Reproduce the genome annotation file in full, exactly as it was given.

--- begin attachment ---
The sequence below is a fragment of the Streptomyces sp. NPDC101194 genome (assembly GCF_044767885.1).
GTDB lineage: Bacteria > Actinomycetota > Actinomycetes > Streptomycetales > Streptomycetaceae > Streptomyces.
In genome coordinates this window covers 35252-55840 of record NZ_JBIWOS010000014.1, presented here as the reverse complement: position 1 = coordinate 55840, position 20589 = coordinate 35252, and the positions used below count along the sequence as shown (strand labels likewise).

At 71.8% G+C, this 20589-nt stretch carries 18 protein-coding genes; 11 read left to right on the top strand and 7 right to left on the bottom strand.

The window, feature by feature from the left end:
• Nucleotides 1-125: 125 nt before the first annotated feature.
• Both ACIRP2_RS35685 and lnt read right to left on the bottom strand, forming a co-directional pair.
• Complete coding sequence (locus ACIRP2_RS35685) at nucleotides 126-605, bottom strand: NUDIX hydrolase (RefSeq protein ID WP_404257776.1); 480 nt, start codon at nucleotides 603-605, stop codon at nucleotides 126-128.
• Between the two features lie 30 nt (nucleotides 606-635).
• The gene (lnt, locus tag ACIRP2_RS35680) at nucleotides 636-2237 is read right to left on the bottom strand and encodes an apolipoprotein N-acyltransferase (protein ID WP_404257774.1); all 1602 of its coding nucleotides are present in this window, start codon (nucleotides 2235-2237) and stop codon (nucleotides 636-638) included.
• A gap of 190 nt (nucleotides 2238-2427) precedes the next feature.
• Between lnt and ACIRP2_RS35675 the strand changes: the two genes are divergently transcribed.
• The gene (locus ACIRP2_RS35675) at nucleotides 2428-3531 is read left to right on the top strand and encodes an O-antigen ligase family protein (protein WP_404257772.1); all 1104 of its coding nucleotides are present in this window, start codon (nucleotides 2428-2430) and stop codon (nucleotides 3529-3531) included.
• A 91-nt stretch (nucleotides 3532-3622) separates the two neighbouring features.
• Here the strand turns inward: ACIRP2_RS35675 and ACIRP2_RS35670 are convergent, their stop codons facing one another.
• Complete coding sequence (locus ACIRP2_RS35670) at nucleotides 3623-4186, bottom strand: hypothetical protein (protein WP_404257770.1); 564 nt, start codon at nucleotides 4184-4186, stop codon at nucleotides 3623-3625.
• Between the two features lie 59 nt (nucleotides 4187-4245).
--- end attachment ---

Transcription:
The sequence below is a fragment of the Streptomyces sp. NPDC101194 genome (assembly GCF_044767885.1).
GTDB lineage: Bacteria > Actinomycetota > Actinomycetes > Streptomycetales > Streptomycetaceae > Streptomyces.
In genome coordinates this window covers 35252-55840 of record NZ_JBIWOS010000014.1, presented here as the reverse complement: position 1 = coordinate 55840, position 20589 = coordinate 35252, and the positions used below count along the sequence as shown (strand labels likewise).

At 71.8% G+C, this 20589-nt stretch carries 18 protein-coding genes; 11 read left to right on the top strand and 7 right to left on the bottom strand.

The window, feature by feature from the left end:
• Nucleotides 1-125: 125 nt before the first annotated feature.
• Both ACIRP2_RS35685 and lnt read right to left on the bottom strand, forming a co-directional pair.
• Complete coding sequence (locus ACIRP2_RS35685) at nucleotides 126-605, bottom strand: NUDIX hydrolase (RefSeq protein ID WP_404257776.1); 480 nt, start codon at nucleotides 603-605, stop codon at nucleotides 126-128.
• Between the two features lie 30 nt (nucleotides 606-635).
• The gene (lnt, locus tag ACIRP2_RS35680) at nucleotides 636-2237 is read right to left on the bottom strand and encodes an apolipoprotein N-acyltransferase (protein ID WP_404257774.1); all 1602 of its coding nucleotides are present in this window, start codon (nucleotides 2235-2237) and stop codon (nucleotides 636-638) included.
• A gap of 190 nt (nucleotides 2238-2427) precedes the next feature.
• Between lnt and ACIRP2_RS35675 the strand changes: the two genes are divergently transcribed.
• The gene (locus ACIRP2_RS35675) at nucleotides 2428-3531 is read left to right on the top strand and encodes an O-antigen ligase family protein (protein WP_404257772.1); all 1104 of its coding nucleotides are present in this window, start codon (nucleotides 2428-2430) and stop codon (nucleotides 3529-3531) included.
• A 91-nt stretch (nucleotides 3532-3622) separates the two neighbouring features.
• Here the strand turns inward: ACIRP2_RS35675 and ACIRP2_RS35670 are convergent, their stop codons facing one another.
• Complete coding sequence (locus ACIRP2_RS35670) at nucleotides 3623-4186, bottom strand: hypothetical protein (protein WP_404257770.1); 564 nt, start codon at nucleotides 4184-4186, stop codon at nucleotides 3623-3625.
• Between the two features lie 59 nt (nucleotides 4187-4245).